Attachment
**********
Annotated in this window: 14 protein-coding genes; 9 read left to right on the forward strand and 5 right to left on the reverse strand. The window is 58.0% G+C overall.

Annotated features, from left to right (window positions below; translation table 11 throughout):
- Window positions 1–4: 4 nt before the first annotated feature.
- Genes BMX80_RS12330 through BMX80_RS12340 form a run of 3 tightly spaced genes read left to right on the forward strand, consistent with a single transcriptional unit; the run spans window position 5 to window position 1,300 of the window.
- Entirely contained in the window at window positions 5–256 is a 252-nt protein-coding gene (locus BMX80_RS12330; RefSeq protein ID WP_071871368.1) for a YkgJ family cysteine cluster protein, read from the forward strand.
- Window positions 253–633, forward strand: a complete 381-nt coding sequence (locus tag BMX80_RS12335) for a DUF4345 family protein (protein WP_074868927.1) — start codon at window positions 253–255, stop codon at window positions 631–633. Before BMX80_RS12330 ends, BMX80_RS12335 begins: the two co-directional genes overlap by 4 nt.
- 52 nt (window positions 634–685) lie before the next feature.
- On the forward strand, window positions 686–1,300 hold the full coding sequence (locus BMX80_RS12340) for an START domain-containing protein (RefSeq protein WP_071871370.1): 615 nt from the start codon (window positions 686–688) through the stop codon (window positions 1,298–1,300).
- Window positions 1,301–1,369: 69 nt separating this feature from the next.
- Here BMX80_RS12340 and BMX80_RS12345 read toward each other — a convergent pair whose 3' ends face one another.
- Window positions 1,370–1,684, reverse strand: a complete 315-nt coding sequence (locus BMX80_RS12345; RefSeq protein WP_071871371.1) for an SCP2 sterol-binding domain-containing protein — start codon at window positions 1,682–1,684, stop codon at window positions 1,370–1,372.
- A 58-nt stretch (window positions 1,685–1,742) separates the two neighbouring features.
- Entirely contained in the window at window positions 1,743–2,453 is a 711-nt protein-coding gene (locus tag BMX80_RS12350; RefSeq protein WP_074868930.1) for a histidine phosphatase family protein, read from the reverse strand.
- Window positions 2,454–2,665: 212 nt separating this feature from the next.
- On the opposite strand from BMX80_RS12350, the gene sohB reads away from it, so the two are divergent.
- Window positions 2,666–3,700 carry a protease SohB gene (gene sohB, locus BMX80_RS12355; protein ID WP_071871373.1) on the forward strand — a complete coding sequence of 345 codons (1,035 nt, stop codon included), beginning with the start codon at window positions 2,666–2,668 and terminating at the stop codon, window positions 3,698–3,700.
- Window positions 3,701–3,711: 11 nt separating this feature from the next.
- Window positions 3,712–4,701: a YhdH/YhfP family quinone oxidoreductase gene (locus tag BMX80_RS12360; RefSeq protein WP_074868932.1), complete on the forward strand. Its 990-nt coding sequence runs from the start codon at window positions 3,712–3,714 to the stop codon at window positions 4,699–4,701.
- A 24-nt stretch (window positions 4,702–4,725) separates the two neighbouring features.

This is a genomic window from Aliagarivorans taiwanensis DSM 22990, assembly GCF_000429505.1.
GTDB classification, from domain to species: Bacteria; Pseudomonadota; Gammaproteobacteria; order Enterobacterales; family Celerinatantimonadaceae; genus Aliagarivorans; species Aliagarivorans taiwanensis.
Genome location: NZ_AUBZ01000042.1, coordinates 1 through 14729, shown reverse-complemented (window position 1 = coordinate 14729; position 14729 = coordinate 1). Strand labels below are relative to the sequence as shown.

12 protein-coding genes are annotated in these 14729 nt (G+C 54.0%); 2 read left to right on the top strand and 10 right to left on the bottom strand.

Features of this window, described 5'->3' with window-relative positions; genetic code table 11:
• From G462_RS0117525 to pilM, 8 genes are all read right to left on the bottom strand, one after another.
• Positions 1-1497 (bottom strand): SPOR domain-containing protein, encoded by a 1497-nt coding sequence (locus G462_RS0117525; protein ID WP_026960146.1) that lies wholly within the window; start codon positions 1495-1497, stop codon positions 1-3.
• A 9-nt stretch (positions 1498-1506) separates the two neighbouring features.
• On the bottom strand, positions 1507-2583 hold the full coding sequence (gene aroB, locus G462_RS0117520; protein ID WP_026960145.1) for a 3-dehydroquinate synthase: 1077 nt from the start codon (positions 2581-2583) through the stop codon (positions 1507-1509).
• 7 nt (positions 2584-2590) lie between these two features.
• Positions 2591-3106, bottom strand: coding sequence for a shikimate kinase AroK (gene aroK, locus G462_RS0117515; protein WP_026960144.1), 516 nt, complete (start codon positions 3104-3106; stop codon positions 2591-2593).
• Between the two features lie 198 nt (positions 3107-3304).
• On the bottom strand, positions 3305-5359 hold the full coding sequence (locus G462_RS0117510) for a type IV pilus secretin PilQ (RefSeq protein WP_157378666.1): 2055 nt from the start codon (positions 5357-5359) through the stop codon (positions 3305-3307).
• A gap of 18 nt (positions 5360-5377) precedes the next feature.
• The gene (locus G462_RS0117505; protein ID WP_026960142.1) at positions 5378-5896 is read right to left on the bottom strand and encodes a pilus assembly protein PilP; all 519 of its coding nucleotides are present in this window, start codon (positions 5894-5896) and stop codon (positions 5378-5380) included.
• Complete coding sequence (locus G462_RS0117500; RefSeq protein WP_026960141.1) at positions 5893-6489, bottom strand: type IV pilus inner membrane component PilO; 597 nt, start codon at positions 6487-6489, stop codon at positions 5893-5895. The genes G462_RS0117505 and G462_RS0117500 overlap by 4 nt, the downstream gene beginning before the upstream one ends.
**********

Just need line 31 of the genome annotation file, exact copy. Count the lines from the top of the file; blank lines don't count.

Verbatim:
• Between the two features lie 198 nt (positions 3107-3304).